On-screen playback controls are accessible on all Interface Modes except classic. Volume is adjusted via the Treo's side buttons or pressing up/down on the 5-way on the Now Playing screen.
Sound--s awes--ome. Shame about the sk--ipping
So, now that the interface is out of the way, we can get down to the meat and bones: how well does it play your music?
Well, the good news is that mOcean sounds fantastic. Right out of the gate, I could hear the difference between this app and pTunes: instruments are more clearly defined and easier to tell apart. Bass especially sounds cleaner and doesn't bottom out or blend into the background. Even on a budget headset like the Palm Hybrid Headset, it's a noticeable difference and a big tick in its favour.
Even better are the equaliser options: there's 22 different presets built in, meaning less tinkering with fiddly sliders to get that perfect sound. If you do choose to set it yourself, however, you'll find that you can happily crank the various frequencies to the max without any clipping or distortion at all. pTunes take note!
Navigating your song collection is sublimely easy; as mentioned earlier, all you need to do is type a few letters and the correct song will leap out at you. It's almost good enough to negate the pain inflicted by the insensitive scroll wheel.
The bad news? Playback skips and stutters constantly, although not consistently. It'll skip when you navigate some menus; it'll skip in the background when you're switching apps. The problem is most prevalent when the screen is off; here it will skip every 30-60 seconds on almost every song you throw at it. Some particular songs will bring it to its knees: for instance, I have a high-bitrate copy (224kbps) of U2's "Everlasting Love". The opening guitar chords are so choppy as to be unlistenable and it doesn't get much better after that. I tested it on the Treo 680 and 650 with different SD cards and had a similar experience with both. Obviously, this a major flaw and one that needs to be corrected quickly.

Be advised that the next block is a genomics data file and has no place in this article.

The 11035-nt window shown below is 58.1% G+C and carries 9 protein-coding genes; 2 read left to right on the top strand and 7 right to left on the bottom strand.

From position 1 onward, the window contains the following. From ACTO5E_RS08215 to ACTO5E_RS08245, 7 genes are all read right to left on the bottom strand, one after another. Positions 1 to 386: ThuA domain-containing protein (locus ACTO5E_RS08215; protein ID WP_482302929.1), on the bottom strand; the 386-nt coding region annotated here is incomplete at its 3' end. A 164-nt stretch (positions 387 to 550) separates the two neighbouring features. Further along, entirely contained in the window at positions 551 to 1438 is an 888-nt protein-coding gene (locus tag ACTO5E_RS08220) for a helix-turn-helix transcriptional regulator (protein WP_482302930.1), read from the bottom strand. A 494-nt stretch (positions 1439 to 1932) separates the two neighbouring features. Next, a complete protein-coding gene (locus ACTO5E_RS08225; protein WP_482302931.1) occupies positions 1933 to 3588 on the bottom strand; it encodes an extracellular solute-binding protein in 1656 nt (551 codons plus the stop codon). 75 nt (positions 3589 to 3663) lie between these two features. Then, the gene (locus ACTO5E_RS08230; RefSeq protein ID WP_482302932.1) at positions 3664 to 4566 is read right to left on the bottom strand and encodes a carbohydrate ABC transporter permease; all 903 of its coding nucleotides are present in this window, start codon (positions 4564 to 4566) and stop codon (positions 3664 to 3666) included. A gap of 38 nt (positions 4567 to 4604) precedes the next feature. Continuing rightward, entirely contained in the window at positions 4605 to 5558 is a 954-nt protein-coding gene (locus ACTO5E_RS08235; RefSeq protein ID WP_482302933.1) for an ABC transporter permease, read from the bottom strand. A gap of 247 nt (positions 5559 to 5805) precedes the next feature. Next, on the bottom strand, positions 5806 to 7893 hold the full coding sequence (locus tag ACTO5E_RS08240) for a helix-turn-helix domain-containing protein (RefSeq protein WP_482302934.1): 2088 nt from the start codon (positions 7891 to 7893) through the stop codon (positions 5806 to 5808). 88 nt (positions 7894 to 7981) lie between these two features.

Another problem presents itself with the playlist management. As with the iPod, you can flag songs, which adds them to an "On-The-Go" placeholder playlist. Once you've picked your songs, you then have to wade back to the music menu, open the Playlist menu, and save the On-The-Go playlist as a new playlist. Oh, you've changed your mind and want to delete a particular song from the list? Too bad: the delete button is all-or-nothing. You can clear the list, but not individual songs. What's more, the Save and Delete options are listed at the bottom of the On-The-Go list, so if you've flagged a lot of songs then you'll have to rev up that spin finger. This is another area where cloning the iPod Way is not the best choice.
In addition, when browsing by Album, songs are listed alphabetically rather than by track number. The only way you'll be able to view songs in track order is by flagging the album to the On-The-Go list, then sorting it by track number.
One final niggle: there's no way to control playback from another application. If you want to adjust the volume or skip tracks, then you'll have to press the side button to jump back into mOcean. And if you don't want to give up your side button, you're stuck. I recommend McPhling to ease the pain.
Internet Radio (or, Wireless Wireless)
As with the recently released pTunes 4, mOcean comes with a number of Internet radio stations preset and ready to go. I couldn't find any information on what streaming formats it supports, but the various Windows Media streams I tried wouldn't load up. I believe that like pTunes, it is limited to the Shoutcast network, but without the sweetener of pTunes' AAC stream support.
Audio quality is quite good, but again the skipping issue comes to the fore and gets very irritating. I also occasionally had to rebuffer, which didn't happen on pTunes in any of my tests, although it wasn't frequent enough to be a real issue. As always, I'd like to see much broader streaming support present in these applications. Shoutcast is decent but there are many other good stations out there using different technologies.